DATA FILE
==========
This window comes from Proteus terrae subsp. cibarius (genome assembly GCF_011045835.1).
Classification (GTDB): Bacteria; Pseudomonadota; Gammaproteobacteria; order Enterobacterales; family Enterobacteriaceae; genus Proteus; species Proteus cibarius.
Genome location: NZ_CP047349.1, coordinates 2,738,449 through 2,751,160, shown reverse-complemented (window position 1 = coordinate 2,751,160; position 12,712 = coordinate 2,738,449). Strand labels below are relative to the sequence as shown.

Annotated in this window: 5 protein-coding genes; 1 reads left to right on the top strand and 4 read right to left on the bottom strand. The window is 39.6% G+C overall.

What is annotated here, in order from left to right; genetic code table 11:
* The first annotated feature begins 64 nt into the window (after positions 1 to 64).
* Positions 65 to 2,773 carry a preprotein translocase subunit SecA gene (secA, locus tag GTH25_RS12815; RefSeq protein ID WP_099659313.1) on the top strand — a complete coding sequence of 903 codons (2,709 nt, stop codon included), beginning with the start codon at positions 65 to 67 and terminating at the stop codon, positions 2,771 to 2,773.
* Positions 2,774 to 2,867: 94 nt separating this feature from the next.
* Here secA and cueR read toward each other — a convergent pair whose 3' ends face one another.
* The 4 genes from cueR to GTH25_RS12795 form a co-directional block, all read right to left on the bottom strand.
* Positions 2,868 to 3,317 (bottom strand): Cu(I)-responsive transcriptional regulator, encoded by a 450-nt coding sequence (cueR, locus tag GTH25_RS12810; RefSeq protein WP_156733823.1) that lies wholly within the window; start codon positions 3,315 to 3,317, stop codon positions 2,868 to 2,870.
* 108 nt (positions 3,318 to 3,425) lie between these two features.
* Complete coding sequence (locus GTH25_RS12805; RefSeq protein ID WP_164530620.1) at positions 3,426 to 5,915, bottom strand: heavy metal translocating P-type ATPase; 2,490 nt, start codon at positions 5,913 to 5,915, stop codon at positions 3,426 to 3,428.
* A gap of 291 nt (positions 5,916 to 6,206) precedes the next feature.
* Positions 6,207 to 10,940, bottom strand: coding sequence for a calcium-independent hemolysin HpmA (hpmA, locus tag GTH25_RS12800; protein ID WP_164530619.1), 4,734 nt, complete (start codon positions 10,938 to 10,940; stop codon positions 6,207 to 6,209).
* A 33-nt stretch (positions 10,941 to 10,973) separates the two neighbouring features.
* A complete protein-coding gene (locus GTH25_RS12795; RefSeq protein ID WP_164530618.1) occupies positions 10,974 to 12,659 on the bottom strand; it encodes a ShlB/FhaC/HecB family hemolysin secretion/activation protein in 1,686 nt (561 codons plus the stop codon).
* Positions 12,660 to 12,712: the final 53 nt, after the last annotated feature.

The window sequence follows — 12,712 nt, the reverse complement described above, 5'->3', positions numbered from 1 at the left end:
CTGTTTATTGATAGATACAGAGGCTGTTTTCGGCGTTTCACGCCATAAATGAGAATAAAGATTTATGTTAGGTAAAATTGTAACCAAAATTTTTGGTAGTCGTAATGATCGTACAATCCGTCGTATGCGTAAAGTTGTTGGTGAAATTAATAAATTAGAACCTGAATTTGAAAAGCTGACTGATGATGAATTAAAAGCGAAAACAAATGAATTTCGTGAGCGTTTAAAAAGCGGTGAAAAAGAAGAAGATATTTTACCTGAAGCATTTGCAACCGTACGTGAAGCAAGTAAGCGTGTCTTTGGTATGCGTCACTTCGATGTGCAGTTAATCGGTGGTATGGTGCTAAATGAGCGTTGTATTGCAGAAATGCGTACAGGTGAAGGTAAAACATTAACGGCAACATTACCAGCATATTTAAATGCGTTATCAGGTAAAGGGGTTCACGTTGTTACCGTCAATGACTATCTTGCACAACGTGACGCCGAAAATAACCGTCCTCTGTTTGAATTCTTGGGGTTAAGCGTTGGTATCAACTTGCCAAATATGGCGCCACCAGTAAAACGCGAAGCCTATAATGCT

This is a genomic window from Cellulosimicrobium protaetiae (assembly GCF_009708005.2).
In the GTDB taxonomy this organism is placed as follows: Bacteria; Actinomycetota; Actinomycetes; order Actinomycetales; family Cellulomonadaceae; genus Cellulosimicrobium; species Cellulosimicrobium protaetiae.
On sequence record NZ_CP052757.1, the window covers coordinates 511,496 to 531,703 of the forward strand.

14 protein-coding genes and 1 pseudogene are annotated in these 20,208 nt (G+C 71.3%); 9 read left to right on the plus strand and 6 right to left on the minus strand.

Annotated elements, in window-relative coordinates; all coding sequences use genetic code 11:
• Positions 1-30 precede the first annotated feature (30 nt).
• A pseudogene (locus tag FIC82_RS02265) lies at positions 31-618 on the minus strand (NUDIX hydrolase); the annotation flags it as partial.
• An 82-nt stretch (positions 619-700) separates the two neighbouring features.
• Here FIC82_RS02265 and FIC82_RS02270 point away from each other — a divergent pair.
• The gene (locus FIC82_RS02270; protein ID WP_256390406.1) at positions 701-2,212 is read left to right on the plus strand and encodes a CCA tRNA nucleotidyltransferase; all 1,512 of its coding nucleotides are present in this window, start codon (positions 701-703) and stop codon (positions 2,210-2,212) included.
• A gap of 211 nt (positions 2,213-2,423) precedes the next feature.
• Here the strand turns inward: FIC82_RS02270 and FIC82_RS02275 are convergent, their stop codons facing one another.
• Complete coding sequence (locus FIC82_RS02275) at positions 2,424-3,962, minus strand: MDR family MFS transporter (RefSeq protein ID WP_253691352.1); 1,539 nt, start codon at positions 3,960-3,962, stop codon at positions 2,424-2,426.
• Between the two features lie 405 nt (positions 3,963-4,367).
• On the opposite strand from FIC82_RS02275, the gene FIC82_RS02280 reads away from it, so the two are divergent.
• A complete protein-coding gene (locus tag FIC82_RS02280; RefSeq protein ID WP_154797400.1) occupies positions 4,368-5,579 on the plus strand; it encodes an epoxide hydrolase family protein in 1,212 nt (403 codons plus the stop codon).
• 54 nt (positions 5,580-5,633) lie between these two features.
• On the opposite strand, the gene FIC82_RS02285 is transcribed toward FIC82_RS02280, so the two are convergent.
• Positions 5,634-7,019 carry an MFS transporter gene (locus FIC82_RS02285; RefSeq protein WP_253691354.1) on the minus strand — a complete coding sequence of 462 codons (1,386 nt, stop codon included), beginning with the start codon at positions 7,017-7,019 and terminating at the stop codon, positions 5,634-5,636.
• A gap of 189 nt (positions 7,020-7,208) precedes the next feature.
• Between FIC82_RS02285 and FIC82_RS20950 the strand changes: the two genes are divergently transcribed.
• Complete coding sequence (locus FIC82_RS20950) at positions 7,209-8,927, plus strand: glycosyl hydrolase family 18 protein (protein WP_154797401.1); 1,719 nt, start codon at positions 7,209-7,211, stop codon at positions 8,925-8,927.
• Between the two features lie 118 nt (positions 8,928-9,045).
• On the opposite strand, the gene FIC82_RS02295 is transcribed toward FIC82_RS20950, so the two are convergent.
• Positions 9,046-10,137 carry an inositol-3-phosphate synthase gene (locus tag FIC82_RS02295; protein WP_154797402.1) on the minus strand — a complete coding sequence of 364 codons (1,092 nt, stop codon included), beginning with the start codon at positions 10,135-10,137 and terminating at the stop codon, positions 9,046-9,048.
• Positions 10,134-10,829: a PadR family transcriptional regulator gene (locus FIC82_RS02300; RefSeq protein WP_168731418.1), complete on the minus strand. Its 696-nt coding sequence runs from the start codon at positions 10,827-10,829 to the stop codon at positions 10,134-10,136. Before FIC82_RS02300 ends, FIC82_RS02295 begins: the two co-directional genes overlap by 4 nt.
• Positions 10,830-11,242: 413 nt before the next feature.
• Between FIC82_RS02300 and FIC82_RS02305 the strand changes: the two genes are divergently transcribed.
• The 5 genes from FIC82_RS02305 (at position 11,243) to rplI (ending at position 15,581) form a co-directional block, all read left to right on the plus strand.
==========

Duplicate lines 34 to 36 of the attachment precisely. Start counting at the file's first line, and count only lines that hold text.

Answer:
• Between the two features lie 405 nt (positions 3,963-4,367).
• On the opposite strand from FIC82_RS02275, the gene FIC82_RS02280 reads away from it, so the two are divergent.
• A complete protein-coding gene (locus tag FIC82_RS02280; RefSeq protein ID WP_154797400.1) occupies positions 4,368-5,579 on the plus strand; it encodes an epoxide hydrolase family protein in 1,212 nt (403 codons plus the stop codon).